Kirsten Francis is a mixed media artist living in Encinitas, CA. She received a BFA in Printmaking from the Pacific Northwest College of Art, Portland OR and was a printmaker for many years. Francis creates colorful and intricate collages using a combination of found images and her own drawings.
Working with images cut from magazines and books, Francis explores her experience of contemporary, suburban American culture. Her collage and mixed media art have been featured in solo and juried exhibitions throughout Southern California. She also creates collages for branding and corporate commissions, and teaches collage workshops.
Carrie: When did you first realize the importance of art in your life?
It was only when I stopped making art that I realized how important it was to me. After my children were born, I simply didn’t have the bandwidth to devote to creating my own art. I was creative in other ways but it was all oriented around the home or the kids’ activities. When my daughters started making things in preschool I was inspired to join them in cutting, pasting and drawing – I had forgotten how much fun it was!
Carrie: How would you describe your art?
Right now my work is collage based. I use images cut from magazines or books and use them to create intricate, clustered compositions that are almost sculptural. I feel compelled to subvert the intention of these images (usually commercial) to create something new, weird and personal. I also use my collages as the subjects of drawings, transforming the images once again.
Carrie: What does your workspace look like?
A disaster area! I have a room at home that I use as my studio. In it I have a desk set up for drawing and cutting, storage for art, bookshelves laden with magazines and books to use for collage, and a giant work table that is covered several layers deep with cut out images, pages to be cut up and works in progress.
I also share that room with our 2 cats so every night I cover the work table with a sheet of plastic.
Carrie: Can you describe your artistic process to readers? For example, do you follow the same pattern and track when you develop an artwork from idea to product?
My process is pretty intuitive. I sort through my images until I find some that resonate with me. I will add other images, moving them around and building up a composition. I use images based on what they represent but have found that it often works better to choose them for their shape or color. I let go of my attachment to an idea or concept and let the meaning of the collage reveal itself.
Once I am happy with the composition, I glue each separate image to a backing paper, giving them stiffness, and cut them out again. When I reassemble the collage, I only glue it down in select areas, allowing it to float off the paper and giving it a three-dimensional quality.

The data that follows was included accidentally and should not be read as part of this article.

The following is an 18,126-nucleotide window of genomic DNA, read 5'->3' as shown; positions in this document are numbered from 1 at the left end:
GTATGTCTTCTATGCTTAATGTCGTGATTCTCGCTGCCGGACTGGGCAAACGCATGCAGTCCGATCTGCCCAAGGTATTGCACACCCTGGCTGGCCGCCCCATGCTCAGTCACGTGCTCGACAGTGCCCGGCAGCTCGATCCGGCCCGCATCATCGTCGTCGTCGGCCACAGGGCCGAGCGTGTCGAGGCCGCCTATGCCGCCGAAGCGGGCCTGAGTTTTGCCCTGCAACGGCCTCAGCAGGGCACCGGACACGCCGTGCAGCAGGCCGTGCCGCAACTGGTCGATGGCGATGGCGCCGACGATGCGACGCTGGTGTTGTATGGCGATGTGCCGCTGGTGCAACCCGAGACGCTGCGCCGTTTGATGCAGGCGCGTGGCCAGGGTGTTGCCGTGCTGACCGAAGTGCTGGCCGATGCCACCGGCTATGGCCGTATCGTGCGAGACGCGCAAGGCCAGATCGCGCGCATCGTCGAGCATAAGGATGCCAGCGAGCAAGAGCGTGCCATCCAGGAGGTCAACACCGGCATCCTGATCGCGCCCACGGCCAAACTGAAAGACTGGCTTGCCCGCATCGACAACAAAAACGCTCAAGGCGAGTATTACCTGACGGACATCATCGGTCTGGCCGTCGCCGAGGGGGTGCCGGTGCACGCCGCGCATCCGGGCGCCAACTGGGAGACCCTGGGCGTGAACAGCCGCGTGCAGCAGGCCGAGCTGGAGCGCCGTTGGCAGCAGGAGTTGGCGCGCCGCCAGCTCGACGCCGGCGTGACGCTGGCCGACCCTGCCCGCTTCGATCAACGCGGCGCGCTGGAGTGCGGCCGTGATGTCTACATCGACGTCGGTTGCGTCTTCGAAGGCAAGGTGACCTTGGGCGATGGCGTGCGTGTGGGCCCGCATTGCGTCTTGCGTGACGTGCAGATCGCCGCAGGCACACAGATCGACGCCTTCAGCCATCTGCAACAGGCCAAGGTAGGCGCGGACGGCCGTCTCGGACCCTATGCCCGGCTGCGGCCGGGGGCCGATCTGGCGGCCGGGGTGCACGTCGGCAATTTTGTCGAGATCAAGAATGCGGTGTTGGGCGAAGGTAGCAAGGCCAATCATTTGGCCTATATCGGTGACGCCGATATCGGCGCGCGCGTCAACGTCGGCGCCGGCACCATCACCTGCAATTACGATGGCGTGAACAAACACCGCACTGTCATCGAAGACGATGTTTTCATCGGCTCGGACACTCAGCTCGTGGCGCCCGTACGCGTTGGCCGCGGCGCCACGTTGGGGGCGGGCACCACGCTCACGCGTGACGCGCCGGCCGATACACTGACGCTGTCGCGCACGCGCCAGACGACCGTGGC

Carrie: What do you hope viewers take from your artwork?
I hope that they see the beautiful and absurd in the mundane world – that there is something extraordinary that exists just below the surface of what we think we know.
Carrie: What do you wish you knew that you now know about your creative process?
I am motivated by goals and deadlines. It has been very helpful to organize my work into different projects or series that i aim to complete in a certain time period.
Carrie: What strategies do you use to help yourself when you feel “stuck?”
It depends on what kind of ‘stuck’ I’m dealing with. If I am getting frustrated with how a piece is progressing, I will deliberately let go of my expectations. Often that means removing an element that I am particularly attached to or changing my concept. Once I do that, new possibilities open up.
Sometimes I’m ‘stuck’ in the sense that I can’t get anything started or that I have no ideas. It helps to give myself a simple assignment like making a collage using only images cut from one magazine or drawing the cat.
Carrie: What has been one hurdle you’ve overcome as a creative and how did you navigate that problem?
The biggest hurdle or obstacle for any creative person is feeling stuck or uninspired. It has been really helpful to realize that being stuck is only temporary. I just need to recognize it for what it is and then take a few measures to move forward.
Carrie: You’ve completed a few challenges recently. How have the challenges helped your practice as a creative?
Since I am so goal and deadline oriented doing a daily challenge is perfect for me! It is also great practice – making something new every day and getting into the habit of summoning creativity and inspiration (and faking it when they don’t show up). I take it seriously enough that I hold myself accountable and don’t miss a day, but not so seriously that I sweat over what I’m making. (Better done than good;-) )
Carrie: What is one creative resource you can’t live without?
The free magazines and books that I get from my local library!
Carrie: Who/what inspires you?
I am inspired when I see how other artists work, solve problems and overcome challenges so they can create. I love it when I see a time lapse video of an artist working on a piece or when they post different stages of a work in progress. It demystifies the whole process and makes me feel like I can make something, too.
Carrie: What does the word artist mean to you?
To me an artist is someone who creates something unique out of nothing in order to express themselves.
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